Well, it was bound to happen. When my husband Mitch received his positive Covid-19 result (detailed in last week’s blog), he moved into the basement. I did not know that an hour after that blog was released, I would find out that I have Covid-19.
Friday, a friend mentioned that I sounded like I had a cold. I brushed her off by saying that I sound like I have a cold every morning. But do I? Was I in denial? My mind raced that day with thoughts ranging from, “Am I clearing my throat too much?” Am I losing a sense of taste, or is my meal tasteless from lack of spice or poor cooking skills?” “Uh oh, was that a cough?”
Went to Bed Friday Feeling Fine
I went to bed Friday night feeling fine, at least physically. At 3:00 AM, I awoke with slight chills. It terrified me because I suspected the source of my shivers. I did not immediately take my temperature because I was still pretending that perhaps my room was cold. It took an hour before I asked my thermometer about my fever. My thermometer did not reply with good news. My temperature fluctuated and eventually settled on 101.
Next, I pulled out the pulse-ox, which read 98, OK, that was good. But my heart rate was 145! Fast pulse is what happens when a person who is anxious under normal circumstances realizes her fears have come to fruition. I was panicked, freaked and it was 4 AM, and there was nothing I could do. I started watching, Say Yes to the dress, hoping that Randy would calm me down with his persnickety brides and gowns. It helped, and I finally bored myself back to sleep.
At 9:00 AM, I went for a rapid test and received the positive results about 30 minutes later. Coincidently, I received a call from Erie County that afternoon with the results of a previous PCR test. They congratulated me that I was negative; I replied I am no longer negative.
Since we have “come out” with our revelation that we are positive, we have heard other stories of people who have recovered from Covid-19. Each story is different. There is no formula.
Mitch, who was quarantined in our basement, was finally released to the main living area. We both wear masks and still try to avoid each other.
I always try to find a silver lining, and the outpour of love, generosity, care, and suggestions have been profound.
Our first unexpected surprise was a treat of bagel and lox sent by a kindhearted friend and neighbor. Another friend made us tuna/egg salad and brought bagels and frozen food to our home. Still, another person offered to walk our dogs, brought us food and shared their potato latkes on the first day of Hanukkah! A buddy went shopping and bought us sweets and supplies. We received care packages with homemade soups, baked goods, tissues, hand sanitizers and supplies. A welcomed delivery of ice-cream and toppings along with hopes that I would be able to taste the chocolate! I am learning so much about friendship from this experience.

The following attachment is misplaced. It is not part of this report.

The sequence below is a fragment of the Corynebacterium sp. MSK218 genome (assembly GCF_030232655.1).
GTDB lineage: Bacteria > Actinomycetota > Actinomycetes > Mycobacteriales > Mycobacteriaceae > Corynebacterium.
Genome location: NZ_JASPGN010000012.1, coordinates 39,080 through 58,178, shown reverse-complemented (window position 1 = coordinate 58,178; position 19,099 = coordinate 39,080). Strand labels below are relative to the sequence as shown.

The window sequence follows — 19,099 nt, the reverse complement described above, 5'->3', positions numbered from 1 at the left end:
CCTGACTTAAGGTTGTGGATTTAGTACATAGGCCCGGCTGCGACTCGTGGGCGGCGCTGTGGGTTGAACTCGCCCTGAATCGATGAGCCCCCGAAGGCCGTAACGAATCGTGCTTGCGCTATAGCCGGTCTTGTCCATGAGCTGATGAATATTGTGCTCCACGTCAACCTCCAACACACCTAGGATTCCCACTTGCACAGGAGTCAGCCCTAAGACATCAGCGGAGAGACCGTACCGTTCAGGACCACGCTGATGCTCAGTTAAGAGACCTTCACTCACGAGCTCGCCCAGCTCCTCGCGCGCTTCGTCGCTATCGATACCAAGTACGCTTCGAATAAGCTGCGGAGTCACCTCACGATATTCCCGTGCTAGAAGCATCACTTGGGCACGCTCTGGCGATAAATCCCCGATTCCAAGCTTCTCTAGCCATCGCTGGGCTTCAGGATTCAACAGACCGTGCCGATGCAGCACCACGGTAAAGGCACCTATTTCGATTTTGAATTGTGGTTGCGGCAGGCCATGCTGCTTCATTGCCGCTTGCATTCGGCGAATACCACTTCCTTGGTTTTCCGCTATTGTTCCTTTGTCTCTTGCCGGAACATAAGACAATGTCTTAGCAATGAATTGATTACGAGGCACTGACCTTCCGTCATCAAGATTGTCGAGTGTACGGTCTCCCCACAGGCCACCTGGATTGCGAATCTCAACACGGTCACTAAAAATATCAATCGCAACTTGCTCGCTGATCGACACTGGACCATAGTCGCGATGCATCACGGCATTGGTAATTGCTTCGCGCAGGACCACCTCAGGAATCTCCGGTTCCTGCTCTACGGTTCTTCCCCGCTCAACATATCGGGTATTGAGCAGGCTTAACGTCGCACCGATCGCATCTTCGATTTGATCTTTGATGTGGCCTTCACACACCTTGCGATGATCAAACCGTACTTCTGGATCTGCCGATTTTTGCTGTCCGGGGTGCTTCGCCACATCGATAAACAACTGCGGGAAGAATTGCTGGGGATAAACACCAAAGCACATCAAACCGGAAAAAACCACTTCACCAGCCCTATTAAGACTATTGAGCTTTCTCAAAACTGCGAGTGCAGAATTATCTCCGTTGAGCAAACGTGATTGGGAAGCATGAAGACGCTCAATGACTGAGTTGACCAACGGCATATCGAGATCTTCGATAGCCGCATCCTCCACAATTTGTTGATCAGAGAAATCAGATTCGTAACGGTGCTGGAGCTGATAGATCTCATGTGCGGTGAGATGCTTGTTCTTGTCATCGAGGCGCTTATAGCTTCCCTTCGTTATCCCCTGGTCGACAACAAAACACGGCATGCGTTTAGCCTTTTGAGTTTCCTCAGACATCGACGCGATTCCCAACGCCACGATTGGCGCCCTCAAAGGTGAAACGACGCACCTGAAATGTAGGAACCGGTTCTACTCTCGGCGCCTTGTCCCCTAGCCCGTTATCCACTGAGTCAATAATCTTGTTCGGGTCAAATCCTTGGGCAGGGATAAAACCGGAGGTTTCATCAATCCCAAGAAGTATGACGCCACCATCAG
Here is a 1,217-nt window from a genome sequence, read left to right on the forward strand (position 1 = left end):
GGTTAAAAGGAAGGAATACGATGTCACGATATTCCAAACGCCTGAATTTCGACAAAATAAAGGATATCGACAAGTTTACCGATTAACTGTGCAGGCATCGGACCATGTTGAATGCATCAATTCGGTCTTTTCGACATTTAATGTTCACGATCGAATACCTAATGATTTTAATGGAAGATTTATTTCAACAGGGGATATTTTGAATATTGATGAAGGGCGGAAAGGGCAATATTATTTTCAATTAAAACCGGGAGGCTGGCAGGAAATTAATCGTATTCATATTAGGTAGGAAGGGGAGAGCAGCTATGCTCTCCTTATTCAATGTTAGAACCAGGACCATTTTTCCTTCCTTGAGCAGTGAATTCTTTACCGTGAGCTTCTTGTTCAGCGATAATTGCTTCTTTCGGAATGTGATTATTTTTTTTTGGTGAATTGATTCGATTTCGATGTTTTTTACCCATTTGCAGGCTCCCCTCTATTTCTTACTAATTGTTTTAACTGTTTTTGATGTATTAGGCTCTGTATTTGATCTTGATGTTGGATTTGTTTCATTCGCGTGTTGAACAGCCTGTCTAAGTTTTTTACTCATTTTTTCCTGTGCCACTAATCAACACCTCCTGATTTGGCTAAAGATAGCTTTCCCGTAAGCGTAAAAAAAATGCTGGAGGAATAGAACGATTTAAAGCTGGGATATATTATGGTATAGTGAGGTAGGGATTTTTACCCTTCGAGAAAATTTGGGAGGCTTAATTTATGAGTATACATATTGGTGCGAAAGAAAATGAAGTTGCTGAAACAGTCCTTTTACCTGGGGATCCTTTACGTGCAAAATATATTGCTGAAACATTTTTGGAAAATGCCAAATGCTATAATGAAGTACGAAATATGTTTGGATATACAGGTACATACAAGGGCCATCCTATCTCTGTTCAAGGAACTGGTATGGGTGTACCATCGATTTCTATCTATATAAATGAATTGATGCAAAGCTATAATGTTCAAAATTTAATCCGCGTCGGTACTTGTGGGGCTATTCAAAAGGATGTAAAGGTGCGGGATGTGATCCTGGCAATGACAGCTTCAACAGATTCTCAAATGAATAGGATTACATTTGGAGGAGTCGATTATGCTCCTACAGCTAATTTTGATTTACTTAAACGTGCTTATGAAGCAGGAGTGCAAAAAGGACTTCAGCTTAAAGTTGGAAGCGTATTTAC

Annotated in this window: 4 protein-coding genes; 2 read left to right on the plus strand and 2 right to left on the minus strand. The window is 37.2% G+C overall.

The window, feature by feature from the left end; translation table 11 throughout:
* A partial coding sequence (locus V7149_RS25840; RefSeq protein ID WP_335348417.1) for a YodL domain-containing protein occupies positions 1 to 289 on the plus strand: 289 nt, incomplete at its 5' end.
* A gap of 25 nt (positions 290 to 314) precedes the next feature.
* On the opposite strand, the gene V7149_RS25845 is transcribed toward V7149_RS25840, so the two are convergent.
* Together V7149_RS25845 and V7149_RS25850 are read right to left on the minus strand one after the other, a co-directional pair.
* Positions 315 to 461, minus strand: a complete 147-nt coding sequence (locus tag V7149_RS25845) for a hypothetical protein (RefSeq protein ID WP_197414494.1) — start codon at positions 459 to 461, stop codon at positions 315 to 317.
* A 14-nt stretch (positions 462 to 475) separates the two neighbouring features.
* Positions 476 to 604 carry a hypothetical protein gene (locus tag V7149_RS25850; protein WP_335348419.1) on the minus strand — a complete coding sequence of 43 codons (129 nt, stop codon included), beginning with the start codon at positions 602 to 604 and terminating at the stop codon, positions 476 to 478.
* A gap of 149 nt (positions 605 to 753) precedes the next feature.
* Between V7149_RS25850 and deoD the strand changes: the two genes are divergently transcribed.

When her husband was critically ill, my friend Ruth told me don’t ask her what she needs because she will say, “I’m fine” Instead she continued, “Call up and say I am going to the store; give me your list.” Or drop something at the house. I now know firsthand that she was correct. I will try to live up to the meaningful examples of kindness that have come our way and pay it forward when I am able.
(Note to friends and neighbors, this is not a veiled request for supplies – we have more food than we can eat!!!!) I will be the first recorded case to gain weight during Covid!
Amazon must know I have Covid because yesterday, through medical friends’ recommendations, I ordered Turmeric pills, Mullein drops, Quercetin pills, 325 mg aspirin, and more Zinc. Is it too late? I hope not.
True to form, I have my Covid schedule, which includes a DIY COVID ADVENT calendar minus the treats. A chart that lists all my vitals and is updated regularly (yes, probably too regularly). I complete breathing exercises twice a day, walk around the house and up and down the stairs, and write.
I feel like we are the first friends from our circle that contracted Covid. There are many incredulous reactions that we have the virus.
It is Not About Us; it is About ALL OF US!
I also have had conversations with people suggesting it’s not a big deal. It is a big deal! Most people will be fine, but the small percentage that is not fine is overwhelming our hospitals and first responders. It is not about us; it is about ALL OF US! We need to wear masks and limit interactions with others so we do not spread to people like our daughter Jessica, who is vulnerable. So as not to transmit to the elderly and our friends with co-morbid conditions. These are the folks who will end up overwhelming the hospital and may or may not survive. Yes, 98 percent will be OK, but 2% is a large number. It is not just the flu; it’s different. We do not have hospitals overwhelmed by the flu.
Please wear a mask and social distance, if not for yourself, then for our community’s vulnerable people. We, as a community, should do whatever we can to protect others.
Mitch and I have different Covid-19 symptoms, but we are both doing OK as I write this post. He has a cough and fatigue but as of Thursday was feeling better. I have sinus congestion, mild cough and lost about 90% of taste. We do not have fever (I only had fever on day 1) and our vitals are stable, so far.
After 41 years of marriage, mitch and I now have another notch on our marriage belt—sharing Covid-19. I guess this is what we meant when we said to have and to hold from this day forward, for better, for worse, in sickness and in health…
Stay safe, Wear a mask, Watch your distance, Wash your hands. And send a prayer….